To add lines at the beginning of your text, use 0 as the firstlinenumber. To append lines at the end of your text, use a firstlinenumber greater than or equal to the line number of the last line in the text. A high number like 1000 works fine.
Note that when you add new lines of text, all of the lines are renumbered. For example, if you have three lines of text and add two more lines after line 1, you then have five lines of text numbered 1 through 5. The old line number 2 has become line number 4.
The Caucus editor can hold a maximum of 5000 lines (about 90 pages) of text. If your text has reached this limit, Caucus does not allow you to ADD more lines until you delete some old lines.
If you want to find a particular word or sequence of letters in your text, you can use the Caucus editor SEARCH command. The SEARCH command format is:
SEARCH firstlinenumber lastlinenumber
Caucus looks through the lines firstlinenumber to lastlinenumber, inclusive. If you do not type a lastlinenumber, Caucus looks from firstlinenumber through to the end of the text. If you type SEARCH without any line numbers, Caucus looks from the line you saw most recently through to the end of the text.
When you type the SEARCH command, Caucus prompts you for the word or sequence of letters to search. This is called a string. The prompt is:
Type the word or sequence of letters you want to search for and press <RETURN>. Caucus searches the selected lines for the first occurrence of the string, displays the line, and displays the ":" prompt for further commands.
If you want to change a particular word or sequence of letters in your text to something else, use the CHANGE command. The format of the CHANGE command is:
CHANGE firstlinenumber lastlinenumber
The CHANGE command is similar to the SEARCH command except that when it finds what it is looking for, it replaces it with whatever new string you specify.
Like SEARCH, if you do not type a lastlinenumber, Caucus searches from firstlinenumber through to the end of your text for the word or letters to be changed. If you just type CHANGE, Caucus searches from the last line you saw through to the end of your text.
When you type the CHANGE command, Caucus prompts you with:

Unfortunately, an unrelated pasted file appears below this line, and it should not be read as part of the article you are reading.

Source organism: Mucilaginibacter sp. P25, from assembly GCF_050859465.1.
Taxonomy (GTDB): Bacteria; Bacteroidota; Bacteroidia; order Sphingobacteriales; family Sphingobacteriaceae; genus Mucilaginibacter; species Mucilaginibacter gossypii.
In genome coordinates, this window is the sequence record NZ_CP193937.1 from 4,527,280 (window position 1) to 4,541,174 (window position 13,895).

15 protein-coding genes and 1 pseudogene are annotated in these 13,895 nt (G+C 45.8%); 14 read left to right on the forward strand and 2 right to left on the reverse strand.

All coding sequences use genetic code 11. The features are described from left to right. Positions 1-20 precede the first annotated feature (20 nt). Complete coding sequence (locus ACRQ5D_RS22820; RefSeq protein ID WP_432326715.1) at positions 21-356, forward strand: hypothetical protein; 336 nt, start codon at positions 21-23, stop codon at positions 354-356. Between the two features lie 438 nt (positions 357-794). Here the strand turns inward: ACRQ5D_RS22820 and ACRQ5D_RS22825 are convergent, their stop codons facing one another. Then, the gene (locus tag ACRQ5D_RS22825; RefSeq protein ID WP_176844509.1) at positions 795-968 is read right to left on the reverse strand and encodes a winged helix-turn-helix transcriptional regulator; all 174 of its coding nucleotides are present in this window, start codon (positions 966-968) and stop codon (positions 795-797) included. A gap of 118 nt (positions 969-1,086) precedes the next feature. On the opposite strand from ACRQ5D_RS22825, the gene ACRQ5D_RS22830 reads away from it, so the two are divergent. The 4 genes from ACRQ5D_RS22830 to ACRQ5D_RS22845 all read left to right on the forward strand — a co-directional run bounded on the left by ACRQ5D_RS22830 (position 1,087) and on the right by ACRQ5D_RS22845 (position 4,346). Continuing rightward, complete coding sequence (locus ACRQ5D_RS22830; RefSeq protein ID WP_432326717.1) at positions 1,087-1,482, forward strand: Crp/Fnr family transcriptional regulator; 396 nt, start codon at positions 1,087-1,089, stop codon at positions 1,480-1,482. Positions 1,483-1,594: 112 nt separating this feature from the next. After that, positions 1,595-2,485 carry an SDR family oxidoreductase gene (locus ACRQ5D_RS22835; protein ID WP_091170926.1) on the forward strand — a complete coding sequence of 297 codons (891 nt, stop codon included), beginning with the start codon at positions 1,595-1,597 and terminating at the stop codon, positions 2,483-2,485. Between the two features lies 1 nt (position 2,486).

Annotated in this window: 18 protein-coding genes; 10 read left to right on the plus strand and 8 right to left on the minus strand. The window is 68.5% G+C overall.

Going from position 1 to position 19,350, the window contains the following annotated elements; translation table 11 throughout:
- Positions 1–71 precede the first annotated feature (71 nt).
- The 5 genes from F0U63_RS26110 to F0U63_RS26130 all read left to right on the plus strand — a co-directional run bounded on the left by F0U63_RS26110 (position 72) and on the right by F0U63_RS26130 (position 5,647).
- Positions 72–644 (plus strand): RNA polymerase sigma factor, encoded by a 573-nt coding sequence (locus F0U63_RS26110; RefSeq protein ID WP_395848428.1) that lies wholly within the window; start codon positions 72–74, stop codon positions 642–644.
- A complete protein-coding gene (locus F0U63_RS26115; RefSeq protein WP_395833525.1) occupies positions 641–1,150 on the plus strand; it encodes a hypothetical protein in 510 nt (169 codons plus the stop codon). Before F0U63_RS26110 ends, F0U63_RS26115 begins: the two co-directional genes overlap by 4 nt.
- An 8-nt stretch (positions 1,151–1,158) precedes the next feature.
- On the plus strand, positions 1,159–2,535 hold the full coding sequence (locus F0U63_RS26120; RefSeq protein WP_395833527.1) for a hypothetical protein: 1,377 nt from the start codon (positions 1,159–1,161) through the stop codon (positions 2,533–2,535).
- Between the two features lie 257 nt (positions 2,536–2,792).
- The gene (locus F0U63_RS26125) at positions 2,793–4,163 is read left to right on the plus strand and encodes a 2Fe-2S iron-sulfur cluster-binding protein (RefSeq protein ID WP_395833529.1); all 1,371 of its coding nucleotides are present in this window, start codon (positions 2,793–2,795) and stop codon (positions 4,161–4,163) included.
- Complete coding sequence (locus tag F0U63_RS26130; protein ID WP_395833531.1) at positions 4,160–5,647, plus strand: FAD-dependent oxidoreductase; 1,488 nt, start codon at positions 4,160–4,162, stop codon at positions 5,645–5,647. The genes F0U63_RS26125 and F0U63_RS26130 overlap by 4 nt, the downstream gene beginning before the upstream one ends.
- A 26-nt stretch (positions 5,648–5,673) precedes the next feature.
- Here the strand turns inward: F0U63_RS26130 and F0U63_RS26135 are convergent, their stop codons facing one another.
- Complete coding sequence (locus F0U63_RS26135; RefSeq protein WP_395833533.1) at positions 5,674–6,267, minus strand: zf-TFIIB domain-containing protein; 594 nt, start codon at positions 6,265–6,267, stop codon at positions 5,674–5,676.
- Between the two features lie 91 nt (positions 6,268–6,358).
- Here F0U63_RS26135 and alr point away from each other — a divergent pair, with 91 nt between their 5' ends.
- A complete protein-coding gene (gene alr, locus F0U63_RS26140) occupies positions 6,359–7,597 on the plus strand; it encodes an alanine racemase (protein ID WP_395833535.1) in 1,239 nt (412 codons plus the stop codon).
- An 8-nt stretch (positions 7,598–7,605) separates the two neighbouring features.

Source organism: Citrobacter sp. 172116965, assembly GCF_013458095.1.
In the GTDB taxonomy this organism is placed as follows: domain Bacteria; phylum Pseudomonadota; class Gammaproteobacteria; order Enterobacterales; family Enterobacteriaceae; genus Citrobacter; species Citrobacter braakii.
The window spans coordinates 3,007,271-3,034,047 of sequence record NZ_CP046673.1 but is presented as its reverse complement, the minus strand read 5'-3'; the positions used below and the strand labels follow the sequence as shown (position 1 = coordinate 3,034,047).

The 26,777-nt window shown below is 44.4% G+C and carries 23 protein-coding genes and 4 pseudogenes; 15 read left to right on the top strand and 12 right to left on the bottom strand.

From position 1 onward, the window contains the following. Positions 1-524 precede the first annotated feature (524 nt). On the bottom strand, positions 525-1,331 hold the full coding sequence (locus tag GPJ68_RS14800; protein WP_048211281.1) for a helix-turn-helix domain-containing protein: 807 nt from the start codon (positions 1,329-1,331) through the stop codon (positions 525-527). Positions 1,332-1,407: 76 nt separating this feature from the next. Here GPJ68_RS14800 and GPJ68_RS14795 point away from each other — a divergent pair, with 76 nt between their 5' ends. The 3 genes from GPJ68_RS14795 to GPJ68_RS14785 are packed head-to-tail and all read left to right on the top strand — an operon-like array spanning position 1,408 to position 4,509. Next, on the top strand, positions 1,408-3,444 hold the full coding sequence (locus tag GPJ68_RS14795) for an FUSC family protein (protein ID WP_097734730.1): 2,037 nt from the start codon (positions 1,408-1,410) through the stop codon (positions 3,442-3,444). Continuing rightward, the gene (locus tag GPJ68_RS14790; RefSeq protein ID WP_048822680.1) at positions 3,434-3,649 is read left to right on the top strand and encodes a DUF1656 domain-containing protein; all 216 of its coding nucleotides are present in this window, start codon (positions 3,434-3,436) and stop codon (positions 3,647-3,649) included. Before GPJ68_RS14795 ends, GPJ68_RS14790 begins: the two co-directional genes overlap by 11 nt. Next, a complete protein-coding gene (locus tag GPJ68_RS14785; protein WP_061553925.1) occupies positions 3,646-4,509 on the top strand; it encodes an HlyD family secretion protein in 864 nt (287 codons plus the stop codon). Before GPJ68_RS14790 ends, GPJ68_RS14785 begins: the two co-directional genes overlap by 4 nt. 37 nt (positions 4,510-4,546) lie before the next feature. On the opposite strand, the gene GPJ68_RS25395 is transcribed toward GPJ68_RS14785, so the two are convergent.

You should type the word or sequence of letters to be replaced and press <RETURN>. Caucus then prompts you for the replacement word or letters with:
Type the word or sequence of letters you want to replace the old word with, and press <RETURN>.
Caucus searches the selected lines for the first occurrence of the old word, replaces it with the new word, displays the changed line, and then returns to the ":" prompt.
The HELP command can be issued at any ":" prompt. When you type HELP, Caucus displays a brief description of all the editing commands. You can do this as often as you need to while you are editing. When you are through reviewing , Caucus returns you to the ":" prompt.
The command is exactly like the SHOW command except line numbers are not shown. Use the LIST command to see what your edited text looks like before you leave the editor.
To finish editing, type the STOP command at any ":" prompt. Caucus returns to whatever you were doing just before you used the editor.
If you were in the middle of entering text, when you type STOP Caucus prompts you with ">" and continues to let you enter text.
If you chose EDIT in response to the prompt
EDIT, DELETE, REPLACE, <RETURN> for previous, or ? for options
when you type , Caucus goes on to the next prompt in your process.
If you were editing an item, when you type STOP Caucus asks you to confirm that you really want to make these changes. This is helpful if you want to think further before making any substantial changes to an item.
[Table of Contents]